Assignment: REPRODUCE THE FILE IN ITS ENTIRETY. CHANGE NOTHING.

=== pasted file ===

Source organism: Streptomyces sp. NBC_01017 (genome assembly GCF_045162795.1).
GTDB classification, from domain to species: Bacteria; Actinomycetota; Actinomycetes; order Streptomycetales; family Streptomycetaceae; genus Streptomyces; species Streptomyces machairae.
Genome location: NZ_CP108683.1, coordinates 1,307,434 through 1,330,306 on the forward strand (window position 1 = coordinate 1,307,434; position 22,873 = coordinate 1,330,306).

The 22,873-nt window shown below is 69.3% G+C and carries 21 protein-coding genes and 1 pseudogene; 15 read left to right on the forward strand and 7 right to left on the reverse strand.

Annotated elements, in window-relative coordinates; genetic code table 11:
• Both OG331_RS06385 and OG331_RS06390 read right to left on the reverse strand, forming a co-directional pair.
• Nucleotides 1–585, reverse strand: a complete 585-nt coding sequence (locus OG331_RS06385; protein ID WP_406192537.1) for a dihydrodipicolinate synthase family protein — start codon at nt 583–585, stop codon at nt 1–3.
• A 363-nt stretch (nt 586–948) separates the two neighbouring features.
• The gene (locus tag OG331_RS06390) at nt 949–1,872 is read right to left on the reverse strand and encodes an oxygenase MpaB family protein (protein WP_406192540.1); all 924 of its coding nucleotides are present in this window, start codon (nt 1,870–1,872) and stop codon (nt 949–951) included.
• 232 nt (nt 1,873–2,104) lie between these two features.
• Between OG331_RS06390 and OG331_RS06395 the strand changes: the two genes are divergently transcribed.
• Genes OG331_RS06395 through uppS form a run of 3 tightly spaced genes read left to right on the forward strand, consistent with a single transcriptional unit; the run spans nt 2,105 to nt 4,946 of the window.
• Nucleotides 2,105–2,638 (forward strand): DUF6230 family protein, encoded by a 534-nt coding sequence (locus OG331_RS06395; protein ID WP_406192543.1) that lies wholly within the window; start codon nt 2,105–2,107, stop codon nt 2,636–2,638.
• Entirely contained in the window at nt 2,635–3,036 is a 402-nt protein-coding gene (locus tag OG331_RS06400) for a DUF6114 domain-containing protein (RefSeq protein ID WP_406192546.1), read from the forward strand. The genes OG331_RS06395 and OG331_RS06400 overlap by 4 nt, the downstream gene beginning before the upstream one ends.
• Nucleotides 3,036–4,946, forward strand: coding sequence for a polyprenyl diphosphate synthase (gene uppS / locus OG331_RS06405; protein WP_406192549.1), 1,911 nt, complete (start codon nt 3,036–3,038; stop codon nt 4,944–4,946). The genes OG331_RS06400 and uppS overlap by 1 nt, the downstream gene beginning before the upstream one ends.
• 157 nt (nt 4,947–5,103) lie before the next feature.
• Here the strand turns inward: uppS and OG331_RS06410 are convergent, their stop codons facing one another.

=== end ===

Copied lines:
Source organism: Streptomyces sp. NBC_01017 (genome assembly GCF_045162795.1).
GTDB classification, from domain to species: Bacteria; Actinomycetota; Actinomycetes; order Streptomycetales; family Streptomycetaceae; genus Streptomyces; species Streptomyces machairae.
Genome location: NZ_CP108683.1, coordinates 1,307,434 through 1,330,306 on the forward strand (window position 1 = coordinate 1,307,434; position 22,873 = coordinate 1,330,306).

The 22,873-nt window shown below is 69.3% G+C and carries 21 protein-coding genes and 1 pseudogene; 15 read left to right on the forward strand and 7 right to left on the reverse strand.

Annotated elements, in window-relative coordinates; genetic code table 11:
• Both OG331_RS06385 and OG331_RS06390 read right to left on the reverse strand, forming a co-directional pair.
• Nucleotides 1–585, reverse strand: a complete 585-nt coding sequence (locus OG331_RS06385; protein ID WP_406192537.1) for a dihydrodipicolinate synthase family protein — start codon at nt 583–585, stop codon at nt 1–3.
• A 363-nt stretch (nt 586–948) separates the two neighbouring features.
• The gene (locus tag OG331_RS06390) at nt 949–1,872 is read right to left on the reverse strand and encodes an oxygenase MpaB family protein (protein WP_406192540.1); all 924 of its coding nucleotides are present in this window, start codon (nt 1,870–1,872) and stop codon (nt 949–951) included.
• 232 nt (nt 1,873–2,104) lie between these two features.
• Between OG331_RS06390 and OG331_RS06395 the strand changes: the two genes are divergently transcribed.
• Genes OG331_RS06395 through uppS form a run of 3 tightly spaced genes read left to right on the forward strand, consistent with a single transcriptional unit; the run spans nt 2,105 to nt 4,946 of the window.
• Nucleotides 2,105–2,638 (forward strand): DUF6230 family protein, encoded by a 534-nt coding sequence (locus OG331_RS06395; protein ID WP_406192543.1) that lies wholly within the window; start codon nt 2,105–2,107, stop codon nt 2,636–2,638.
• Entirely contained in the window at nt 2,635–3,036 is a 402-nt protein-coding gene (locus tag OG331_RS06400) for a DUF6114 domain-containing protein (RefSeq protein ID WP_406192546.1), read from the forward strand. The genes OG331_RS06395 and OG331_RS06400 overlap by 4 nt, the downstream gene beginning before the upstream one ends.
• Nucleotides 3,036–4,946, forward strand: coding sequence for a polyprenyl diphosphate synthase (gene uppS / locus OG331_RS06405; protein WP_406192549.1), 1,911 nt, complete (start codon nt 3,036–3,038; stop codon nt 4,944–4,946). The genes OG331_RS06400 and uppS overlap by 1 nt, the downstream gene beginning before the upstream one ends.
• 157 nt (nt 4,947–5,103) lie before the next feature.
• Here the strand turns inward: uppS and OG331_RS06410 are convergent, their stop codons facing one another.